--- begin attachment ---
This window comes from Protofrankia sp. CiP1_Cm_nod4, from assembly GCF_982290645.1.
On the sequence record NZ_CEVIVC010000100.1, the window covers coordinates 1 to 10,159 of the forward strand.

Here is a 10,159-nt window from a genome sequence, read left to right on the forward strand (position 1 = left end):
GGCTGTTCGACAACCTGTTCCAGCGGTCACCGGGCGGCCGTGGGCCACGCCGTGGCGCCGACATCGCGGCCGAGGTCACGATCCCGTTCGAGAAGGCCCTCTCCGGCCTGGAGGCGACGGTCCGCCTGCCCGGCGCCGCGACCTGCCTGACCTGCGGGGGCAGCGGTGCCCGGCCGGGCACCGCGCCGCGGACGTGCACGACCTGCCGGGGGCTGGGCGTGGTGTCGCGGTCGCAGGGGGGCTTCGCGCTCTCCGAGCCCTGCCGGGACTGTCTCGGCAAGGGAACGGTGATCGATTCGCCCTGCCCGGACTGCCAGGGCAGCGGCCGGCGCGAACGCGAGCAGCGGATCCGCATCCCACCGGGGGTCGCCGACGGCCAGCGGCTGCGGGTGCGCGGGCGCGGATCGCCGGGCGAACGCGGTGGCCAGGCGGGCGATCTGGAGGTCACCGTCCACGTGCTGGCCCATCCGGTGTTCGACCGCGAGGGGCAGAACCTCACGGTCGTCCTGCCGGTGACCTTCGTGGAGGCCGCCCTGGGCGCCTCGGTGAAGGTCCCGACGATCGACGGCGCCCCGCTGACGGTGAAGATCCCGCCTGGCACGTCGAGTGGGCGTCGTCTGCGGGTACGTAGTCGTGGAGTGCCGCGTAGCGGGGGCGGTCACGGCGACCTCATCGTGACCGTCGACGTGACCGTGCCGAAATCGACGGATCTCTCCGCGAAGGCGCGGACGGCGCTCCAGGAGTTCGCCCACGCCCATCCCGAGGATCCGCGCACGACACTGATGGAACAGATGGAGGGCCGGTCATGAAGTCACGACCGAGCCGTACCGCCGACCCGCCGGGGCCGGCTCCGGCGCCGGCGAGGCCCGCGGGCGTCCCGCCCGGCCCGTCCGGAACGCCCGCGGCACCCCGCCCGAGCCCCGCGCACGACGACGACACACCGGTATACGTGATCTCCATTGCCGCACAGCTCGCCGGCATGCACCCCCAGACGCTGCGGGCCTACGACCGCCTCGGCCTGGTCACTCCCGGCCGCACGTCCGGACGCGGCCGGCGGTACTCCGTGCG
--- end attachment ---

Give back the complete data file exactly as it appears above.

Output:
This window comes from Protofrankia sp. CiP1_Cm_nod4, from assembly GCF_982290645.1.
On the sequence record NZ_CEVIVC010000100.1, the window covers coordinates 1 to 10,159 of the forward strand.

Here is a 10,159-nt window from a genome sequence, read left to right on the forward strand (position 1 = left end):
GGCTGTTCGACAACCTGTTCCAGCGGTCACCGGGCGGCCGTGGGCCACGCCGTGGCGCCGACATCGCGGCCGAGGTCACGATCCCGTTCGAGAAGGCCCTCTCCGGCCTGGAGGCGACGGTCCGCCTGCCCGGCGCCGCGACCTGCCTGACCTGCGGGGGCAGCGGTGCCCGGCCGGGCACCGCGCCGCGGACGTGCACGACCTGCCGGGGGCTGGGCGTGGTGTCGCGGTCGCAGGGGGGCTTCGCGCTCTCCGAGCCCTGCCGGGACTGTCTCGGCAAGGGAACGGTGATCGATTCGCCCTGCCCGGACTGCCAGGGCAGCGGCCGGCGCGAACGCGAGCAGCGGATCCGCATCCCACCGGGGGTCGCCGACGGCCAGCGGCTGCGGGTGCGCGGGCGCGGATCGCCGGGCGAACGCGGTGGCCAGGCGGGCGATCTGGAGGTCACCGTCCACGTGCTGGCCCATCCGGTGTTCGACCGCGAGGGGCAGAACCTCACGGTCGTCCTGCCGGTGACCTTCGTGGAGGCCGCCCTGGGCGCCTCGGTGAAGGTCCCGACGATCGACGGCGCCCCGCTGACGGTGAAGATCCCGCCTGGCACGTCGAGTGGGCGTCGTCTGCGGGTACGTAGTCGTGGAGTGCCGCGTAGCGGGGGCGGTCACGGCGACCTCATCGTGACCGTCGACGTGACCGTGCCGAAATCGACGGATCTCTCCGCGAAGGCGCGGACGGCGCTCCAGGAGTTCGCCCACGCCCATCCCGAGGATCCGCGCACGACACTGATGGAACAGATGGAGGGCCGGTCATGAAGTCACGACCGAGCCGTACCGCCGACCCGCCGGGGCCGGCTCCGGCGCCGGCGAGGCCCGCGGGCGTCCCGCCCGGCCCGTCCGGAACGCCCGCGGCACCCCGCCCGAGCCCCGCGCACGACGACGACACACCGGTATACGTGATCTCCATTGCCGCACAGCTCGCCGGCATGCACCCCCAGACGCTGCGGGCCTACGACCGCCTCGGCCTGGTCACTCCCGGCCGCACGTCCGGACGCGGCCGGCGGTACTCCGTGCG